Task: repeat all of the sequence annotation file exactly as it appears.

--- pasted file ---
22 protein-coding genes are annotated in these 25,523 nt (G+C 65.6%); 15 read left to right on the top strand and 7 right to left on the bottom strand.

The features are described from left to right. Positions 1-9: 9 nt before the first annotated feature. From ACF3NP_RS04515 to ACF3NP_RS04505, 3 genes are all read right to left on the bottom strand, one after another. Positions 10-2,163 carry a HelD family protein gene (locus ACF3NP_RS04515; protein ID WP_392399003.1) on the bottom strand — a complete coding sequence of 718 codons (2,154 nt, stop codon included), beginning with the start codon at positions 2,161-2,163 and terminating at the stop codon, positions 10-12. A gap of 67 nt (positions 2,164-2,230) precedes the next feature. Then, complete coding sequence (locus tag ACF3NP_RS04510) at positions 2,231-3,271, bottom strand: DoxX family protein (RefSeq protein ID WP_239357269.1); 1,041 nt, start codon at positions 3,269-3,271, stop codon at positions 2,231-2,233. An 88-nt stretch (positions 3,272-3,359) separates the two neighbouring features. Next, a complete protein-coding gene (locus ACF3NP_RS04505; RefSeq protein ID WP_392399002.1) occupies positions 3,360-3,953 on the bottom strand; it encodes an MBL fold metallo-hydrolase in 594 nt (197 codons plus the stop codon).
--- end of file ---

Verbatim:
22 protein-coding genes are annotated in these 25,523 nt (G+C 65.6%); 15 read left to right on the top strand and 7 right to left on the bottom strand.

The features are described from left to right. Positions 1-9: 9 nt before the first annotated feature. From ACF3NP_RS04515 to ACF3NP_RS04505, 3 genes are all read right to left on the bottom strand, one after another. Positions 10-2,163 carry a HelD family protein gene (locus ACF3NP_RS04515; protein ID WP_392399003.1) on the bottom strand — a complete coding sequence of 718 codons (2,154 nt, stop codon included), beginning with the start codon at positions 2,161-2,163 and terminating at the stop codon, positions 10-12. A gap of 67 nt (positions 2,164-2,230) precedes the next feature. Then, complete coding sequence (locus tag ACF3NP_RS04510) at positions 2,231-3,271, bottom strand: DoxX family protein (RefSeq protein ID WP_239357269.1); 1,041 nt, start codon at positions 3,269-3,271, stop codon at positions 2,231-2,233. An 88-nt stretch (positions 3,272-3,359) separates the two neighbouring features. Next, a complete protein-coding gene (locus ACF3NP_RS04505; RefSeq protein ID WP_392399002.1) occupies positions 3,360-3,953 on the bottom strand; it encodes an MBL fold metallo-hydrolase in 594 nt (197 codons plus the stop codon).